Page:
Investigation of the functional significance of phytase activity in human fungal pathogen Candida albicans
Introduction and Project Objectives: Candida albicans is one of the most prevalent human fungal pathogens. In healthy individuals, C. albicans cohabits as a harmless commensal on the skin and mucosal surfaces of oral cavity, digestive tract and urogenital system. In cases of impaired immunity, C. albicans can become invasive and cause an infection (candidiasis). Mild superficial infection is not fatal, but disseminated candidiasis can be life-threatening. The ability of pathogens to colonize and proliferate in host tissues contributes to pathogenicity. Phosphorus is a building block of nucleic acids, ATP and is involved in phosphorylation and glycolysis. Myo-inositol plays key role in membrane formation, signal transduction and osmoregulation. More importantly, it is a precursor of cell surface glycosylphosphatidylinositol-anchored glycolipids, a C. albicans virulence trait through interactions with human macrophages. Phytate degradation by phytase liberates myo-inositol and inorganic phosphate, both are essential molecules for fungal growth and pathobiology. Our previous study demonstrated the presence of phytase activity in Candida fungi and suggested its potential involvement in host-pathogen interactions. The objectives of this study were: (1) To create C. albicans phytase null mutants and examine their phenotypic determinants; (2) To examine the effects of pH and transcription factors on phytase activity; and (3) To evaluate the importance of phytase activity in C. albicans fitness and virulence. Methods: C. albicans phytase null mutants were created using a PCR-based gene targeting method. The phenotypic properties of the mutants were evaluated, including phytase activity, fungal growth, yeast-to-hyphal morphogenesis, adhesion to buccal epithelial cells (BECs), and virulence. The effect of pH on phytase activity was evaluated by incubating the fungal cells at different pH (from 4.0 to pH 8.5). The effect of transcription factors on phytase activity was investigated using quantitative PCR. Results: C. albicans phytase null mutants have been created and verified. Biochemical analyses indicated that PHO112 contributed to the C. albicans phytase activity. C. albicans pho112Δ/pho112Δ possessed decreased phytase activity, reduced ability to form hyphae in the presence of fetal calf serum at 37oC, and attenuated adhesion to BECs and virulence. pH and transcription factors had no effect on phytase activity. Conclusions: The collective data of the present study suggest that PHO112 is responsible for the C. albicans phytase activity, which is not affected by pH and transcription factors; and virulence.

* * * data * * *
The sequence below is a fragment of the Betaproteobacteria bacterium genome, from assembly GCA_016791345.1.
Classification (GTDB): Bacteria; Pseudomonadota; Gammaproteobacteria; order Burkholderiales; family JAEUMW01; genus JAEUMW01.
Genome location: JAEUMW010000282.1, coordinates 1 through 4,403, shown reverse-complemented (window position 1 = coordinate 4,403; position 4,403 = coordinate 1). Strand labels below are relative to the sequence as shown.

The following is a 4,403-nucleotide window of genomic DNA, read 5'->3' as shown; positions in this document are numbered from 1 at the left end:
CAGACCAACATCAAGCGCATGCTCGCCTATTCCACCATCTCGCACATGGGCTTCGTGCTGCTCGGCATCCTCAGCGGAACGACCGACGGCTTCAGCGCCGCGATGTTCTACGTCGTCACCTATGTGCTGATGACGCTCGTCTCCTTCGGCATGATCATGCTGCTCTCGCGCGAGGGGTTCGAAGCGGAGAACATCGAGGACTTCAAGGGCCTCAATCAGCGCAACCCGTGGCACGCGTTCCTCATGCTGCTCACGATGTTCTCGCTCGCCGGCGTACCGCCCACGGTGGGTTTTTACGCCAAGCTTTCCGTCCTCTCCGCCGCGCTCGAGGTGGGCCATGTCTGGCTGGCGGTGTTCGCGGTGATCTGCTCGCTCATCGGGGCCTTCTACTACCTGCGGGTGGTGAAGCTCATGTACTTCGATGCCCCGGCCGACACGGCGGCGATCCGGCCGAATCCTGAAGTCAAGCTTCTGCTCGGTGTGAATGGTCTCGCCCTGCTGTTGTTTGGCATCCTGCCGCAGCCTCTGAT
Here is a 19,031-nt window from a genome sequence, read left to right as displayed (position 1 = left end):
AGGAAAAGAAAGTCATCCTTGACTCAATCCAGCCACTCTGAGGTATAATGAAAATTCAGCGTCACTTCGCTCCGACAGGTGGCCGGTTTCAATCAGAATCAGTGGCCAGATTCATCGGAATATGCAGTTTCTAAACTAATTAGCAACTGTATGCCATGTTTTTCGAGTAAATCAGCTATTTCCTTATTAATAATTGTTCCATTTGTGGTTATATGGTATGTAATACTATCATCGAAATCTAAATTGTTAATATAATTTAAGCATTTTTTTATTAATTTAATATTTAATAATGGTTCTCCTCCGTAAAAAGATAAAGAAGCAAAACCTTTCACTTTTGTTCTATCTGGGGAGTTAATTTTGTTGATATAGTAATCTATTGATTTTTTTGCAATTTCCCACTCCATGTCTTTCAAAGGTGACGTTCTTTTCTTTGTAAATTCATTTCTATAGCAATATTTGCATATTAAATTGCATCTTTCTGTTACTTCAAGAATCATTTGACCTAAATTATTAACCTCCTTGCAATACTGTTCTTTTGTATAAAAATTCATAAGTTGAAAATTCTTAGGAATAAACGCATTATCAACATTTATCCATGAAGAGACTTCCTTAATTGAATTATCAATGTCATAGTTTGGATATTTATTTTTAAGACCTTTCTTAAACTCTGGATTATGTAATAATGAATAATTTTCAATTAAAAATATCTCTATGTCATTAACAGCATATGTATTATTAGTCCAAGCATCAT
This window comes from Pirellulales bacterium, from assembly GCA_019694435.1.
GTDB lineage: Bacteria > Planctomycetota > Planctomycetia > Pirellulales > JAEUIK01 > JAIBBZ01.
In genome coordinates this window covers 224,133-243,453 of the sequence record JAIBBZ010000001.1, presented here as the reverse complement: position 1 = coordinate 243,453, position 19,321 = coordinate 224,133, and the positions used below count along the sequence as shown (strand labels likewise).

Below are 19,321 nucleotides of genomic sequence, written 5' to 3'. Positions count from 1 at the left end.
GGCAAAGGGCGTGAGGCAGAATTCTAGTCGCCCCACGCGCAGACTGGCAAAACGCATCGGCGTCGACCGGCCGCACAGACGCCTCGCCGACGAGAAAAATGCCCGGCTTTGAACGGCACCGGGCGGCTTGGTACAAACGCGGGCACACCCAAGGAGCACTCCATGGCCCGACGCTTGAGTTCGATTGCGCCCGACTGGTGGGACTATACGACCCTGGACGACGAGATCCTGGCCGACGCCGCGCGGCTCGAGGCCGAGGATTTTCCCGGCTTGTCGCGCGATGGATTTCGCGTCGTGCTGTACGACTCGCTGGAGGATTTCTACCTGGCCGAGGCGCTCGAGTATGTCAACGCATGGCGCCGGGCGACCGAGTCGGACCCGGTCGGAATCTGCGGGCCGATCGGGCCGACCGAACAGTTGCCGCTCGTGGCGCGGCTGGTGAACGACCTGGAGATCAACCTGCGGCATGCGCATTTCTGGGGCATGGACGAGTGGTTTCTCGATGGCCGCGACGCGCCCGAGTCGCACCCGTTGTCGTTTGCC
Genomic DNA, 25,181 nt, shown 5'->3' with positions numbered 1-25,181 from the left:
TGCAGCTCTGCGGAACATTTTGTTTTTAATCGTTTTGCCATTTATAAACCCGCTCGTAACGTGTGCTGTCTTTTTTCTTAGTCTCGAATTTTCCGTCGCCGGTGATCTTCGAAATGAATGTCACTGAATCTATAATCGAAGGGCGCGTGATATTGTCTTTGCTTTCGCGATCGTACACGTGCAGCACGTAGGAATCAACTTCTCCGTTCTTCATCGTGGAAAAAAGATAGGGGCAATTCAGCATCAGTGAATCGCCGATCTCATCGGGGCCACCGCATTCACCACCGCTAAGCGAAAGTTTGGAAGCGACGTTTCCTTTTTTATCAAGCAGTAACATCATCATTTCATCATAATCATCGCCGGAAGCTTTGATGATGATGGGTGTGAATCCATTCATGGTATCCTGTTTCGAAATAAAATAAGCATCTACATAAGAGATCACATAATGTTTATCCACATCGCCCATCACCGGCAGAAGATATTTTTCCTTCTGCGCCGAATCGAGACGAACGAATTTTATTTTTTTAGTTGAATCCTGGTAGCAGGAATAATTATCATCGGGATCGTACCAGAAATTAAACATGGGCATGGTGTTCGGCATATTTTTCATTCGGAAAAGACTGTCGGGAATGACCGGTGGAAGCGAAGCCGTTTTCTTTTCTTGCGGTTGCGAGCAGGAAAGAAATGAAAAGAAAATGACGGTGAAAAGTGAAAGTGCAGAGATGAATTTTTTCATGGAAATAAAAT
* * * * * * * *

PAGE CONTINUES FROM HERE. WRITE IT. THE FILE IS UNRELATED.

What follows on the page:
Health Research Symposium 2017: Creating Knowledge in Complex System for Sustainable Community Health, Food and Health Bureau, Hong Kong
Tsang, W.,Fong, W.,& Samaranayake, L. (2017). Investigation of the functional significance of phytase activity in human fungal pathogen Candida albicans. Health Research Symposium 2017: Creating Knowledge in Complex System for Sustainable Community Health, Food and Health Bureau, Hong Kong. Retrieved from http://repository.vtc.edu.hk/thei-fac-gen-ed-sp/231